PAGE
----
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To me, Gatsby is the best example of a character dedicated to a formal ideal.
This is implied above, but I just want to be clear that Daisy is not the "Platonist" here, but Gatsby is in his pursuit of a formal idea, a dream, a perfection.
This dream survives the passage of time almost incredibly for Jay Gatsby and does not fade nor does it diminish. Perhaps there is some insanity in this fact...but if it is insane it is in the same way that "The Allegory of the Cave" is expressive of a whimsical vision of the world that purposefully separates the dream (existing on the formal plane)from reality.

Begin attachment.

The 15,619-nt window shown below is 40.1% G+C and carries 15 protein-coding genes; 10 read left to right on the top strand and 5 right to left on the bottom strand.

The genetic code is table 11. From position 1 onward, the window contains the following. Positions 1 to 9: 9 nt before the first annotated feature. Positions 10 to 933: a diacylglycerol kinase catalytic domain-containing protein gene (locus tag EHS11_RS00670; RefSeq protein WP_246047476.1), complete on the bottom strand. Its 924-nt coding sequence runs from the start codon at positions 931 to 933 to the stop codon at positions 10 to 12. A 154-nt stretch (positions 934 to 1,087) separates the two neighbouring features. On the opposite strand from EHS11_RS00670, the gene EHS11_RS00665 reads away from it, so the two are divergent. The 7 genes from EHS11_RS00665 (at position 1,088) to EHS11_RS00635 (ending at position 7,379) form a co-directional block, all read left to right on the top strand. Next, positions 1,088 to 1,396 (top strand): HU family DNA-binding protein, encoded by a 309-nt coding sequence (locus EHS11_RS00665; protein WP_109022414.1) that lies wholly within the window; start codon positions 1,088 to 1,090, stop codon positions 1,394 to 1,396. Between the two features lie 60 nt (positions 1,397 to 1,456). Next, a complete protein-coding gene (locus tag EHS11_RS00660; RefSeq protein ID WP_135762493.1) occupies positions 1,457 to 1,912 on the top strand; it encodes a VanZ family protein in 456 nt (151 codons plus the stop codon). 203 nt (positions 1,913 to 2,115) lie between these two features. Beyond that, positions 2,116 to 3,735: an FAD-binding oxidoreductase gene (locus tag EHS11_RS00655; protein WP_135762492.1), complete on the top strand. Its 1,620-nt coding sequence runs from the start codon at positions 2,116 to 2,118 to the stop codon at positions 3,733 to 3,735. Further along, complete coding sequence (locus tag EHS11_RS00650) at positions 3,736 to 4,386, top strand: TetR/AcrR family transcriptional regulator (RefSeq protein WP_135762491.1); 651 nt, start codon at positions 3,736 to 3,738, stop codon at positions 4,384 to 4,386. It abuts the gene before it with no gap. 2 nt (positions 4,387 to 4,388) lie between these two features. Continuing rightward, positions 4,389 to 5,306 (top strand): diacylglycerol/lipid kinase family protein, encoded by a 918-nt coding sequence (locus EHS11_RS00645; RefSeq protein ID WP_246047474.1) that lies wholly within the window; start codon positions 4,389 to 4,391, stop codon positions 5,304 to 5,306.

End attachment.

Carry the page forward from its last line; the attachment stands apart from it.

What a great question! My first thought was, of course, that they aren't related at all—no one consciously thinking of Platonic matters or philosophy. However, almost as quickly I realized that there is indeed a strong Platonic thread throughout the novel. Daisy is Gatsby's ideal; it is as if she were an embodied Form of Beauty. Any details of her actual ethics or life are like the shadows on the walls of Plato's cave.
Because of this, her beauty and nature is timeless. It is independent of time. That's what leads Gatsby to say the following:
“Can't repeat the past,” Gatsby replies, “Why of course you can!”
Since the forms never change, you could of course repeat the past.
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